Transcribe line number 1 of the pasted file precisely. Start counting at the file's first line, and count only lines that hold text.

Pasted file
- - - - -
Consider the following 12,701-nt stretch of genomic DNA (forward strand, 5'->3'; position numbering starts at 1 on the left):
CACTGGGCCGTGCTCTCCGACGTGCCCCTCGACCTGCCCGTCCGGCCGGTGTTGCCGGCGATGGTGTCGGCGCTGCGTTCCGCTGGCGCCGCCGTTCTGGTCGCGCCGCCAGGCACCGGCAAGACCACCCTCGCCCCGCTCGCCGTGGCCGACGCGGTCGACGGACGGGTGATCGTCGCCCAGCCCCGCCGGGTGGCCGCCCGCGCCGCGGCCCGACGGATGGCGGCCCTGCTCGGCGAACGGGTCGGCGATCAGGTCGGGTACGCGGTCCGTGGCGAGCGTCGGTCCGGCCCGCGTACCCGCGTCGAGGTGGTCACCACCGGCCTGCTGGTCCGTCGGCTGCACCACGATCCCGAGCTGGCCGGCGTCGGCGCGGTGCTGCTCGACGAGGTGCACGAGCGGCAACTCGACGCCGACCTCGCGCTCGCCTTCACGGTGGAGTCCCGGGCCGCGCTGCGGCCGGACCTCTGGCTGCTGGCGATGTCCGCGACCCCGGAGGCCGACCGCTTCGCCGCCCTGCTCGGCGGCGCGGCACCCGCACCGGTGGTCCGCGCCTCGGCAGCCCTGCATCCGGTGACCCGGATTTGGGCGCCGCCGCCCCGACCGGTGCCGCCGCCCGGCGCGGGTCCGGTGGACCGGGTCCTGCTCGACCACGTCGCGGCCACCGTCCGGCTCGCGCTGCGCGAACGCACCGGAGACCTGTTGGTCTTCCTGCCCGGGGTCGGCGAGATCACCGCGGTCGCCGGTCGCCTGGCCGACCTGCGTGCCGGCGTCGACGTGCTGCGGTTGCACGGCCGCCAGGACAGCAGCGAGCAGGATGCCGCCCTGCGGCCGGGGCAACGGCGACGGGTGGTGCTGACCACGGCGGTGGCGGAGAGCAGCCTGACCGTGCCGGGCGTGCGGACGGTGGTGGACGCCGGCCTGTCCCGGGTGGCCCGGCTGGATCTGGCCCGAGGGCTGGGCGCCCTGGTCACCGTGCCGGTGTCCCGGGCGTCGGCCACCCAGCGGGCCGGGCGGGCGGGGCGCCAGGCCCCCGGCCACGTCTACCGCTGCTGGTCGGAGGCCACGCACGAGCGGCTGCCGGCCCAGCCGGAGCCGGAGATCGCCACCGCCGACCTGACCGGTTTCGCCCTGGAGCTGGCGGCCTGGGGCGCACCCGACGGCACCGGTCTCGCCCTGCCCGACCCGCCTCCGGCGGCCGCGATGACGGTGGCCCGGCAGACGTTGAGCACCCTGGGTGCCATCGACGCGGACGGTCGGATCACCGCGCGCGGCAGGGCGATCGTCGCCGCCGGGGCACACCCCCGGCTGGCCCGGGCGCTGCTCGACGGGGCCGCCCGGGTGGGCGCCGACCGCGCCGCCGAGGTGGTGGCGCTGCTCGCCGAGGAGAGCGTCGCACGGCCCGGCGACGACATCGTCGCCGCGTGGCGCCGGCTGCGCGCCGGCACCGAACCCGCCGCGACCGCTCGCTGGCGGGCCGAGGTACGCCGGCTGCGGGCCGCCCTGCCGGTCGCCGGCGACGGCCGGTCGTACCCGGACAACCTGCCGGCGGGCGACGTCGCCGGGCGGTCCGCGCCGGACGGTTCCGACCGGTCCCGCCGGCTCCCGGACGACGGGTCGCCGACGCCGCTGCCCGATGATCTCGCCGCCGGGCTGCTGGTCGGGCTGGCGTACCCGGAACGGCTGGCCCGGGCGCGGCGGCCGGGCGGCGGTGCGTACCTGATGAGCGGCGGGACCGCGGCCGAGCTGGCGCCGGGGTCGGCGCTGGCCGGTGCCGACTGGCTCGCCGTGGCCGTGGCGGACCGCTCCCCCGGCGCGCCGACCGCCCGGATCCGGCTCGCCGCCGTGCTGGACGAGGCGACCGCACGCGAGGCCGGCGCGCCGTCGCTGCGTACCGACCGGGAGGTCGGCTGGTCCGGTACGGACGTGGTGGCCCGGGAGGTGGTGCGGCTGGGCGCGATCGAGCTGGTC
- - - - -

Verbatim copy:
Consider the following 12,701-nt stretch of genomic DNA (forward strand, 5'->3'; position numbering starts at 1 on the left):